“Kazakhstan is a highly bureaucratized police state”
Again, this country is no free-loving, preach what you like sort of country, but police state seems like an exaggeration TBH, unless you dip your toes into the murky world of politics, your day to day life is not very likely to involve police interaction or heavy monitoring by the FSB.
“Until 1997 the national capital was Almaty, which, the government claimed, no longer offered enough room for expansion,”
Given the fact that Almaty is mostly hemmed in by mountains, the existing infrastructure was already groaning at the existing population levels, and the pollution problems caused by no real wind blowing through, moving the capital wasn’t an entirely pointless exercise.
“because the city is ringed with the graves of people killed by government death squads.”
Again, hyperbole will do nothing except perhaps encourage some people to roll their eyes and assume the accusations are entirely exaggerated, rather than midly over-blown. Government death squads have not killed scores of people over here. There are a number of high profile deaths of political opponents etc., where the ruling of suicide/mugging seems HIGHLY suspicious, but we’re not talking about Argentina in the 70s, or some Shining Path style setup here.
“don’t forget to take your gloves off first”
Written for comic effect/very little research done? It is CERTAINLY sub-freezing here in the winter months, but temperatures regularly hit 35/40+ centigrade come summer. Ignore wikipedia’s entry on the average temperatures, I’ve visited/lived here for some 9 summers, and you won’t get much hotter unless you head out to Dubai in the midday sun.
“Your wish will be granted, provided you’ve wished to hear the Kazakh national anthem yet again, because that’s what will happen.”
They (thankfully) turned off the music that plays years ago. I think the tour guides were in danger of going stir crazy if they had to listen to it again.
“beshbarmak, the national dish of boiled horsemeat and noodles”
Often also includes beef, and noodles isn’t how I (as a Brit, no idea on Euro/American naming convention) would describe the accompanying pasta. If you think about the sheets you get in lasagne, you’d be a lot closer.
Anyway, thanks for the article, an interesting read, and if you skip past the recent influx of baby pictures, feel free to read a little more about life in Kazakhstan at my blog.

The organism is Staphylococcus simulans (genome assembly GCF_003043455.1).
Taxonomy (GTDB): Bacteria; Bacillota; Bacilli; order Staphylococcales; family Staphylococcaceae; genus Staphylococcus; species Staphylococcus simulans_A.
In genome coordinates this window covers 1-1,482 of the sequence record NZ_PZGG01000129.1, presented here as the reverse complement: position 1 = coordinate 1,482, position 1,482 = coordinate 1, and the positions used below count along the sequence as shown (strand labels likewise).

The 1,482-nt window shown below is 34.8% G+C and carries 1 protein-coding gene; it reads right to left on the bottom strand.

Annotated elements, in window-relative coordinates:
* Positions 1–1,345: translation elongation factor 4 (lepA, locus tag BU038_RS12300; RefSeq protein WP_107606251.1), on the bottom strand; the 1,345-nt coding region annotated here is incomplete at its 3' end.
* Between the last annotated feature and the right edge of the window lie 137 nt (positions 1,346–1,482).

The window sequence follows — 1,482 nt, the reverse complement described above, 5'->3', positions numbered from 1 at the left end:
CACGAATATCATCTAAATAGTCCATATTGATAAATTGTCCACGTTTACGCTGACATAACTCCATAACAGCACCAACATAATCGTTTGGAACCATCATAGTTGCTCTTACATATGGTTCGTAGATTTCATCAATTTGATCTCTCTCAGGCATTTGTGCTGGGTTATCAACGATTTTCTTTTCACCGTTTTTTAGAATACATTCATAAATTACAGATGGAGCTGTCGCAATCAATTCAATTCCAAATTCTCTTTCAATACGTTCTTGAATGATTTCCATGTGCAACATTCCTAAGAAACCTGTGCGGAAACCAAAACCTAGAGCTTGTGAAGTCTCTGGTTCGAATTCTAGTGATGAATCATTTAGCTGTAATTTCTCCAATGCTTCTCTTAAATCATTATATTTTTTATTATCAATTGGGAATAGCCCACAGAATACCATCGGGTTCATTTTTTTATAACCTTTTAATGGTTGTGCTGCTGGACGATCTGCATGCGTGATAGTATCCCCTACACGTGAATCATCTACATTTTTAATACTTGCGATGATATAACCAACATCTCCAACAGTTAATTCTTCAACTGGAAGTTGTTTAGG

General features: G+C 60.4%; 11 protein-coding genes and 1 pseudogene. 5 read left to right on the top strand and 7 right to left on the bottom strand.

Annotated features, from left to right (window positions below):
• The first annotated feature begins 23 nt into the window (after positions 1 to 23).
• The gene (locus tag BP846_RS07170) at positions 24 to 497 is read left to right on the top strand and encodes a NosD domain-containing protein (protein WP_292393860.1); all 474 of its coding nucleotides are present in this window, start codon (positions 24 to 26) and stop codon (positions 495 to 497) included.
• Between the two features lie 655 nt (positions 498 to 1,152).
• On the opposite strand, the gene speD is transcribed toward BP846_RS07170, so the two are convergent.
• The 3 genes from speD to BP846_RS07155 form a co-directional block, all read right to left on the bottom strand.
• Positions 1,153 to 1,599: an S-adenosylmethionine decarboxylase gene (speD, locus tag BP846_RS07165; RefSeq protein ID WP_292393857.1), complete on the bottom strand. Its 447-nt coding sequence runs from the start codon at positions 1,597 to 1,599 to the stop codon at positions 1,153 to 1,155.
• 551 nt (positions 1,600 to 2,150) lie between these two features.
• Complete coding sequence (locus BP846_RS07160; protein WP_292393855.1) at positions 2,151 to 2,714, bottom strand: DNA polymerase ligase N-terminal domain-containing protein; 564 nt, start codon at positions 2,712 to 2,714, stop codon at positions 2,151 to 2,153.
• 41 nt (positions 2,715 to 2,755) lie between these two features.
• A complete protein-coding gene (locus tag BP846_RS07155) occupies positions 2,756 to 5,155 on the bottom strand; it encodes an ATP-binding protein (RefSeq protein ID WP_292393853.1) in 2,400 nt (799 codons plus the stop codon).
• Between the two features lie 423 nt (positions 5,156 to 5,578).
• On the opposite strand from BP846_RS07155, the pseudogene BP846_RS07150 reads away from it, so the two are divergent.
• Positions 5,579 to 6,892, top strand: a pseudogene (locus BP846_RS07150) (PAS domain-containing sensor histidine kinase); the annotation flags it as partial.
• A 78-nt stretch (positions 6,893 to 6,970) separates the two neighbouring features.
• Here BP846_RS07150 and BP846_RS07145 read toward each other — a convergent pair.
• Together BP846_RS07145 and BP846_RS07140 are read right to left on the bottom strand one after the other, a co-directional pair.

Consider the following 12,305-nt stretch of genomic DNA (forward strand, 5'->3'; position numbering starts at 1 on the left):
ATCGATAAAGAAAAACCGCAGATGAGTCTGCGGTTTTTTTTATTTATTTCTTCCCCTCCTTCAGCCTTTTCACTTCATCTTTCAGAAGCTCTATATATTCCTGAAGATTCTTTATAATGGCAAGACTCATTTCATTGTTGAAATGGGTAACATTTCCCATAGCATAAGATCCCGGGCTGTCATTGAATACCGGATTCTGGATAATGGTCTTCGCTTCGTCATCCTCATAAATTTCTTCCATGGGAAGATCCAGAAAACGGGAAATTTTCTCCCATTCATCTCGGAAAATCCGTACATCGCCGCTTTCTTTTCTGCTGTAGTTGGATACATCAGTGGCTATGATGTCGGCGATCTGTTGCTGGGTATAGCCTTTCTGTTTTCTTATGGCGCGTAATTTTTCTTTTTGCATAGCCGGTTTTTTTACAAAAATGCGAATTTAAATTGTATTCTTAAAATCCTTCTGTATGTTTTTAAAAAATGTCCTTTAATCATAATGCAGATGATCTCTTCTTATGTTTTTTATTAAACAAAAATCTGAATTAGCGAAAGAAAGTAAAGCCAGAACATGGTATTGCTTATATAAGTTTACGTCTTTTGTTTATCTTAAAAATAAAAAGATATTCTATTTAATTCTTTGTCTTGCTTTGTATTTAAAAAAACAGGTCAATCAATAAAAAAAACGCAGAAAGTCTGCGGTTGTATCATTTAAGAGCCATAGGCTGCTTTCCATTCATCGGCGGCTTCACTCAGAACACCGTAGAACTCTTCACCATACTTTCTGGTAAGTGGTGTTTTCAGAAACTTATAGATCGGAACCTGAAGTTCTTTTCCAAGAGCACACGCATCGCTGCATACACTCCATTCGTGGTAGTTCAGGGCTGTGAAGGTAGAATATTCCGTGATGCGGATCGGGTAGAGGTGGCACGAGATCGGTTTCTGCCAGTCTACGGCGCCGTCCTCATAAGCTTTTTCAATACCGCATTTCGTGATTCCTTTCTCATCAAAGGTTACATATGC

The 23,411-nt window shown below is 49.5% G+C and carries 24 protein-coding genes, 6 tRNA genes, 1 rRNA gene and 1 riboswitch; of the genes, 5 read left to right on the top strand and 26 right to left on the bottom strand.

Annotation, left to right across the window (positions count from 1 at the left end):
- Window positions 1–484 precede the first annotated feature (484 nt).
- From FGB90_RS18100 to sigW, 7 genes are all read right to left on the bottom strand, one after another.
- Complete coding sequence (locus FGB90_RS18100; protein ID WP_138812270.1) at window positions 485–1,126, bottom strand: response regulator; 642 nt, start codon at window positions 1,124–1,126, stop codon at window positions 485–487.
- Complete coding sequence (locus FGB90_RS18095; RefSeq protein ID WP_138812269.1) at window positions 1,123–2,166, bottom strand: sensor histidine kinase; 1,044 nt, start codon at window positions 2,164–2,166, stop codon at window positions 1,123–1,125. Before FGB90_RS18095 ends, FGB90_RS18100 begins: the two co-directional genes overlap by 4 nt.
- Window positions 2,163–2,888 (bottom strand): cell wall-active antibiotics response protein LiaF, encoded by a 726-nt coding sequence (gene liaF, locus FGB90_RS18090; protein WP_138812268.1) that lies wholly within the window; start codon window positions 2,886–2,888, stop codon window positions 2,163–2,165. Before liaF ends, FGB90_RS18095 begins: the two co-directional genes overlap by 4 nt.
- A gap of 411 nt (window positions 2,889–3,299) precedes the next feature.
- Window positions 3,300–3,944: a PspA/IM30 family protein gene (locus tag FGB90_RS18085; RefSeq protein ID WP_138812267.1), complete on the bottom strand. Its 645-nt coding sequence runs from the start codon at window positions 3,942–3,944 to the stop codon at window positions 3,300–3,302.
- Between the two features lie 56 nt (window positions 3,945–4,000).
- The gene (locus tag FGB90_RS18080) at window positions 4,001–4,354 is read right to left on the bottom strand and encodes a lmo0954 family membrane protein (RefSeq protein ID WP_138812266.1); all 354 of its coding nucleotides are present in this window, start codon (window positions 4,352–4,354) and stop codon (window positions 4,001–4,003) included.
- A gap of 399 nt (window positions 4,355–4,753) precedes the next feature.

I did a lot of research for this post, and I have to say, Kazakhstan doesn’t get very good press. Most of my sources were British. The “one of the most nepotistic, ruthless and corrupt regimes in central Asia” is a close paraphrase of an article in the Guardian. The info about Astana being the second coldest capital in the world did come from Wikipedia. I’m glad to hear they stopped playing the national anthem at the Bayterek. My claim that they moved the capital because of the dead bodies was a joke, for sure, although the move was controversial, according to my sources.
While my post was snarkier than it really needed to be, I wanted to make a point about the pious language used to describe major architectural projects in Kazakhstan’s capital. For an architect to call a library named after the president for life a “national symbol” is self-serving, especially in view of the nation that it’s symbolizing.
Fair enough, I mainly posted to correct a few minor points, rather than criticise the article in its entirety. Seriously, looking at the other ‘stans around here though, we could have it a lot worse. I wasn’t arguing about Astana being the second coldest capital, just that it is also very hot in the summer 🙂 Also the dead bodies being a reason for moving wasn’t what I was disputing, merely that the phrasing did make the amount sound excessive. The move itself was definitely controversial, Almaty people definitely felt it was a huge slight to their beloved city. TBH, a LOT of business remains in Almaty, and if you want a wide variety of entertainment, you would be better off there than in Astana.
Too true re. the pious nature of most articles that laud a new building or scheme over here in Kazakhstan; mind you, you should have heard some of the scripts I read for a voice over on a couple of government information films.
If I can ever be of help re. research in this area, feel free to drop me a line.
Oh, finally, are gravatars not supposed to be implemented on this site, as mine doesn’t appear to display?